Park Avenue Armory Makes Room in India
Théâtre du Soleil Harmonizes with Hélène Cixous
By: Susan Hall - Dec 14, 2017
What makes a room? Or a room of one’s own? Virginia Woolf wrote, “…there is no gate, no lock, no bolt that you can set upon the freedom of my mind.”
In Théâtre du Soleil's production of A Room in India, Cornélia lies on her bed, seemingly shut off from the world in one room. She is alone, left to feel, imagine and dream of other selves in the outside world. Yet her thoughts are dramatized, the outside world comes in and dreams are enacted before her eyes and ours. If you are trapped in the room like this one, you may even be visited by an exterminating angel or a terrorist.
The outside world announces itself with the milling of crowds on the street outside the windows and loud voices. It impinges, coming through the open windows. In India, monkeys jump on your telephone table.
The room looks like one of the elegant rooms in Pather Panjali. We are in Pondicherry, India where Ariane Mnouchkine created this work. She has come to find a meaningful tale to tell on stage.
Mnouchkine has adopted three stories from the epic Mahabharata to intersperse with Cornélia’s dreams and the roiling crowds and terrorist activity that surrounds us all. The stories tell of rape and war. Judit Jansco and Shaghayegh Beheshti whirl and ululate, to almost a mad state. For Beheshti, her husband has told her just before he goes to battle that he is born of the Gods and that he will die. War and death are around us at every moment. The whirling, ululating sense is ours too.
At times the quotidian of Cornélia’s life takes over, and then the actress Helene Cinque moves with infinite specificity, each limb, each finger and each toe captures character. She wrests herself from a fetal position, covered in comforting white sheets of her bed, to grab the phone, where she talks to Astrid the administrator. A nearby fax often spews out what looks like a lapping green tongue of paper.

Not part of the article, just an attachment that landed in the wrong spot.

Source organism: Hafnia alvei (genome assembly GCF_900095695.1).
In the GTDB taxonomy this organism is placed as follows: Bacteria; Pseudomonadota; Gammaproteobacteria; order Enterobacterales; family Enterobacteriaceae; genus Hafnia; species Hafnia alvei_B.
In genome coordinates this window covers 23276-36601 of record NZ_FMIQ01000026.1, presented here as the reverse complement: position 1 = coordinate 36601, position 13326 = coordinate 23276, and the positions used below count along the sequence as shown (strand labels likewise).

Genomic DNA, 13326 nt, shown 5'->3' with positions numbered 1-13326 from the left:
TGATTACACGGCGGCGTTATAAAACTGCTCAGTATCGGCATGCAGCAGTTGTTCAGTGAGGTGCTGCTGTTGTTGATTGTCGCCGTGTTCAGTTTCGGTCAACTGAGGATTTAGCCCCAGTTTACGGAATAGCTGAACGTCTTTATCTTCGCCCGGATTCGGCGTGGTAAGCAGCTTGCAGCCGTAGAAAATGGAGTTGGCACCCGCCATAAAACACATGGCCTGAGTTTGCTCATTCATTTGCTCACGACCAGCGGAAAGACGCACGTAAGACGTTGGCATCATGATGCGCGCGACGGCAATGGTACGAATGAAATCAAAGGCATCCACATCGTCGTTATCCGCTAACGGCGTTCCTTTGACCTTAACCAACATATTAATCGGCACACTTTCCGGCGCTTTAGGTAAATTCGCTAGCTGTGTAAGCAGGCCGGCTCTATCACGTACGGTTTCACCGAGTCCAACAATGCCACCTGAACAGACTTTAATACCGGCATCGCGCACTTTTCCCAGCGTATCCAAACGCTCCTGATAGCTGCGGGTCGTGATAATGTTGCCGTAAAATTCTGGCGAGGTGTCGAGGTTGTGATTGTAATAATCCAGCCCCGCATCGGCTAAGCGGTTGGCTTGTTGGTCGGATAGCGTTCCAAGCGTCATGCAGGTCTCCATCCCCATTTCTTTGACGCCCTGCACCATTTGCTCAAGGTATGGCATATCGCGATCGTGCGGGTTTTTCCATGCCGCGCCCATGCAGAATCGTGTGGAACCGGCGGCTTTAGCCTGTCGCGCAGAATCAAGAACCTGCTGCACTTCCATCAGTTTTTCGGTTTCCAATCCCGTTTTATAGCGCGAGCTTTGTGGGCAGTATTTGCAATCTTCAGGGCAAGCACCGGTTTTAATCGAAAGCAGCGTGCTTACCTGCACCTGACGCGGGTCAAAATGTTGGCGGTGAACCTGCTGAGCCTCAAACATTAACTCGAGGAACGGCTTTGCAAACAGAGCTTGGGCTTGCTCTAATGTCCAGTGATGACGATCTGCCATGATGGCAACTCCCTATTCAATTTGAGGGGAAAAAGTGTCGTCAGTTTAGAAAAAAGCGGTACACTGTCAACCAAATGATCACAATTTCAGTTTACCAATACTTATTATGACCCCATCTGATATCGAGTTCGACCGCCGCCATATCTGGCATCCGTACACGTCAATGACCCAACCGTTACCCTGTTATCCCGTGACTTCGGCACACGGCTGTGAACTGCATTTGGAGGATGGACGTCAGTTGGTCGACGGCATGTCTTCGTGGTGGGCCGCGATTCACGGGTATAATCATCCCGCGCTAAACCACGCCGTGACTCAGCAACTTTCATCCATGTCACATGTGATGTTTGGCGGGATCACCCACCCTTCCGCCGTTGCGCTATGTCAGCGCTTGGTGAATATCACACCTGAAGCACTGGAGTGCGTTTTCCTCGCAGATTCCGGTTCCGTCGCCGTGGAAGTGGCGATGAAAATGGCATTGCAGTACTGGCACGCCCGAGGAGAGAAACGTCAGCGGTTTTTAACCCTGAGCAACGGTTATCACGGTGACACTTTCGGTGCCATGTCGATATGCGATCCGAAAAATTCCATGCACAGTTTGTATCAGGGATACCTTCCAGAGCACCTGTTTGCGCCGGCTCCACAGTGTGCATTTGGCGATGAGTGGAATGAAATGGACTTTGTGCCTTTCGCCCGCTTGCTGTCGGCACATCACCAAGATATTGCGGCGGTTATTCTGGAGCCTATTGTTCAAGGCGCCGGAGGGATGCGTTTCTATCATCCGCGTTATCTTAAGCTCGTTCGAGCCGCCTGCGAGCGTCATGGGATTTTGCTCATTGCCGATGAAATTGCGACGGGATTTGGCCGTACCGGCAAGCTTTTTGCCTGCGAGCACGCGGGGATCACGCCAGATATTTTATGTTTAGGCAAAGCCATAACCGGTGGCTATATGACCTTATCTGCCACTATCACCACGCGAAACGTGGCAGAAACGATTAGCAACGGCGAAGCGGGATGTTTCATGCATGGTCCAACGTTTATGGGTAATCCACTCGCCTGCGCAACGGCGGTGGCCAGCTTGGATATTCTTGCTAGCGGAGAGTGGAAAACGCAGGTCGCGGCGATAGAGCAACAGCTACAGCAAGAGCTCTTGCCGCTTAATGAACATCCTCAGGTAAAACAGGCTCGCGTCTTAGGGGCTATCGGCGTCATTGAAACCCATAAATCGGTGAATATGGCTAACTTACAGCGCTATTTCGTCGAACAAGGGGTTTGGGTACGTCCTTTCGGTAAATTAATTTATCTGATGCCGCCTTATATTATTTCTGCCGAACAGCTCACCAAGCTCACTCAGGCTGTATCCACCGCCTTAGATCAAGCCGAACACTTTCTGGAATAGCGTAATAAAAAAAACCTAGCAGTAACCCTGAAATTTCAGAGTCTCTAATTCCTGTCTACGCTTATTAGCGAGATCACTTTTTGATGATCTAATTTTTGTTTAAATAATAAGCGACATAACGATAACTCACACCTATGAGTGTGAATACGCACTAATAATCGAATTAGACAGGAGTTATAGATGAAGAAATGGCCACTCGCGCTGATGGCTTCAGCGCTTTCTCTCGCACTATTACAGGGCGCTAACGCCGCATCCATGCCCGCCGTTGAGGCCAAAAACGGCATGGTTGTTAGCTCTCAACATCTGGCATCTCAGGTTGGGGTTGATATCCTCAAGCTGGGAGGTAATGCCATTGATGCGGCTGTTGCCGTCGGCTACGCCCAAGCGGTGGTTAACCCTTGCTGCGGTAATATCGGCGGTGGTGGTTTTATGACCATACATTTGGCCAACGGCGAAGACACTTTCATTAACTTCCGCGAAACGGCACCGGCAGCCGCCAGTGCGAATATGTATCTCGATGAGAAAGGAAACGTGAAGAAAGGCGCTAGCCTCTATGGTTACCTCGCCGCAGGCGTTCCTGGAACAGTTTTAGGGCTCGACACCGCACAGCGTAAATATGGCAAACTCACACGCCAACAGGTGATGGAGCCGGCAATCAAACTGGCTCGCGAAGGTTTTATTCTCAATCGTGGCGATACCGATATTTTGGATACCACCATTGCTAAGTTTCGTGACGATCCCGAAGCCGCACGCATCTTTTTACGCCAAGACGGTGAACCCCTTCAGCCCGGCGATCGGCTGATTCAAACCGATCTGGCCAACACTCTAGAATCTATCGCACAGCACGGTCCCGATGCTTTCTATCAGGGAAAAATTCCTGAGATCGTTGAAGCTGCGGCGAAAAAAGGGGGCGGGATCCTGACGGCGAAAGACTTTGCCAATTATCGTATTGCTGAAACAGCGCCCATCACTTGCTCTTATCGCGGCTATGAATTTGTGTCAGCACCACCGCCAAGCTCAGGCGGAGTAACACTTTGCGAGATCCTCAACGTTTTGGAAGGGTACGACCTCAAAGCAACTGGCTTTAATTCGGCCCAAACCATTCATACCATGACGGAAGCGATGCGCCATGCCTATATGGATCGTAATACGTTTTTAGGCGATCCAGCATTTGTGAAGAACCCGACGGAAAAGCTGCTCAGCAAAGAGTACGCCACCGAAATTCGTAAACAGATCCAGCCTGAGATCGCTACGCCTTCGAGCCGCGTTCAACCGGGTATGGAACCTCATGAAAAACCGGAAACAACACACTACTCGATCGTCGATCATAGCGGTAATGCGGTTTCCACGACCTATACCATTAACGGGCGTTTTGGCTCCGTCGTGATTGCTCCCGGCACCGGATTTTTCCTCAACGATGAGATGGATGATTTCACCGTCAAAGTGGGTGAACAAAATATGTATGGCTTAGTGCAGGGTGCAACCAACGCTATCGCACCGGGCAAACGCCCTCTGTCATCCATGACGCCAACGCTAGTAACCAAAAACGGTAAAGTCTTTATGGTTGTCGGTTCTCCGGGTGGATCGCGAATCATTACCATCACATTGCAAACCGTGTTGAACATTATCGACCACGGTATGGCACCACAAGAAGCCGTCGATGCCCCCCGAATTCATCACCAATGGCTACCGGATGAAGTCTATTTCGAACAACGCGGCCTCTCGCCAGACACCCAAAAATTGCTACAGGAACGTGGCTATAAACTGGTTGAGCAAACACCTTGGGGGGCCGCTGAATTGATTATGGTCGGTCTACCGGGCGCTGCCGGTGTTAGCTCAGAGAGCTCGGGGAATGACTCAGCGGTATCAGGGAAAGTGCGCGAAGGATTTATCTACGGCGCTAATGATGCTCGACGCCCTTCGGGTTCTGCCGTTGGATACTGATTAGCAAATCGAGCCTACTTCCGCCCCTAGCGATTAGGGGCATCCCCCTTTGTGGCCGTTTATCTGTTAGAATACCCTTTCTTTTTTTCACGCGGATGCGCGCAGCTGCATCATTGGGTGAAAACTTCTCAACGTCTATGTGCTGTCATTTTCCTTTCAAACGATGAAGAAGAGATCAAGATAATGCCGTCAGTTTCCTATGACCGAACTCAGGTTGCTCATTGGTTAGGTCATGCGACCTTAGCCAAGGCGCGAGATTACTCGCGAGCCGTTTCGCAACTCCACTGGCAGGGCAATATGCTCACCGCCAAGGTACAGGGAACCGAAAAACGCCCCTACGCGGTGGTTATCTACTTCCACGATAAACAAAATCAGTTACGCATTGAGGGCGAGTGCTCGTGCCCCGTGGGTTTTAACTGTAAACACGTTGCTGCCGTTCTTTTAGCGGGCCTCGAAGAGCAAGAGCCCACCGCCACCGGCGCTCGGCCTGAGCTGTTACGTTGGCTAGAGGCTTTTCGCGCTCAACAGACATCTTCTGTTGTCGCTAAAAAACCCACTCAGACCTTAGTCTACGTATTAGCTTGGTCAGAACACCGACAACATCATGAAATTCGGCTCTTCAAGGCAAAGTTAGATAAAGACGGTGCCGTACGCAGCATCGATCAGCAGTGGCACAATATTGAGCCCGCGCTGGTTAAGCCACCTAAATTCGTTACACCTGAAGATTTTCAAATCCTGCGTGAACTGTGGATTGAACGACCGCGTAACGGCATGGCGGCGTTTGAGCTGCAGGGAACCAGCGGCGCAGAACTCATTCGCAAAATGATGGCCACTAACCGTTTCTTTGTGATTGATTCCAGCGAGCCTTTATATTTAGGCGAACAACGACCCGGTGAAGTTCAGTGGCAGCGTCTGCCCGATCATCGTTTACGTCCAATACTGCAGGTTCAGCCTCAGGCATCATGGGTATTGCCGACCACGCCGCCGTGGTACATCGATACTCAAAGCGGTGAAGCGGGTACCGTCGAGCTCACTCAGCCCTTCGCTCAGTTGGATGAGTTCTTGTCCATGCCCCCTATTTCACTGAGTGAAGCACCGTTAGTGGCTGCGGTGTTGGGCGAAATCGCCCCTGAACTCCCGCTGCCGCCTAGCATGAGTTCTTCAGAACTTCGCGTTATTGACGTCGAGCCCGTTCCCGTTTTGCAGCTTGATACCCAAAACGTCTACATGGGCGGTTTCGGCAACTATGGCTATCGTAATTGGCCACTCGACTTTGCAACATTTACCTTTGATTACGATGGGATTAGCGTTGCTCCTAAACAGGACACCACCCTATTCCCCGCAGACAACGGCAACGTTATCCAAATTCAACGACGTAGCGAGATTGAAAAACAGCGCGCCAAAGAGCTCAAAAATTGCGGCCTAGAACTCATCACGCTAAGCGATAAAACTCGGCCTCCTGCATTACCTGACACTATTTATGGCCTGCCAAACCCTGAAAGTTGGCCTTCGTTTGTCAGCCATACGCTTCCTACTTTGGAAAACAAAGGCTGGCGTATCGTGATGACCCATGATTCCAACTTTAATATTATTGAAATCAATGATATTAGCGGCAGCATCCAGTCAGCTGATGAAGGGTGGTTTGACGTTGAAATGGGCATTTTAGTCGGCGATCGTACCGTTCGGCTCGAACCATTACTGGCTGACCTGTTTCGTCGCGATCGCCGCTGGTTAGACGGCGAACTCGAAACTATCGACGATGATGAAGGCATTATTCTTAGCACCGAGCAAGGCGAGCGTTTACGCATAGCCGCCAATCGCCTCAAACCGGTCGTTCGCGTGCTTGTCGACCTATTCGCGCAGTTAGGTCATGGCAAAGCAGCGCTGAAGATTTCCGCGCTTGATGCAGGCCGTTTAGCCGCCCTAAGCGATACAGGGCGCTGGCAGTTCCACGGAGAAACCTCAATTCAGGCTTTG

The play can be funny at moments. One deliciously amusing scene involves a group of Saudi Arabian men questioning Irish women leaders on a TV show. The men do not want to go to the top of the list as the best country in the world to women. They desperately want to be higher on the list than Iran.
The methods of the Théâtre du Soleil are well-known. Actors, crew and the tech staff are all paid the same salary. Works are developed collaboratively. When Mnouchkine decided to work in India, everyone traveled to Pondicherry. Everyone is expected to contribute and richly does. The rewards are remarkable theater.
In a multi-windowed room stage left there is a muted electronic keyboard with a drum tucked under it. From time to time, tones waft into the room. Drumbeats from the shiny surface of the drum’s base tucked under the keyboard punch out. During a performance from the Mahabharata, a group of musicians jangle and thump on a long low bench.
The curtain of the stage for the epic scenes is a sheet held high, the female performer often hidden. At one point her husband begs to see her, and a small window appears so that her head becomes visible. The evening is full of these delightful touches.
We get reports of terrorists attacks in Paris. Terrorists invade and retreat. One official expresses dread of being sent to Kabul often enough to have Kabul become the “Moscow” of this work.
In the second part, Chekhov himself appears, pleading with Cornélia to produce one of his plays and simplify her life. As he takes out his doctor’s bag and examines her, three lithesome women brush up the room and open windows to sun and light. Bird calls are no longer crows, but now songbirds. Cornélia does not have to start from scratch if she accepts Chekhov’s proposition. As Chekhov leaves, he calls for Masha, Irina and Olga to follow him. We smile in recognition again.
In the final scene, a terrorist group gains entry. There is mayhem and rifle fire. One terrorist strips off his hood and takes the microphone to plea at length in what is more simply put, a Rodney King suggestion: We can all be in this together. We are. Théâtre du Soleil fixates us in their apt creation at the magnificent Park Avenue Armory.
At the Park Avenue Armory through December 20.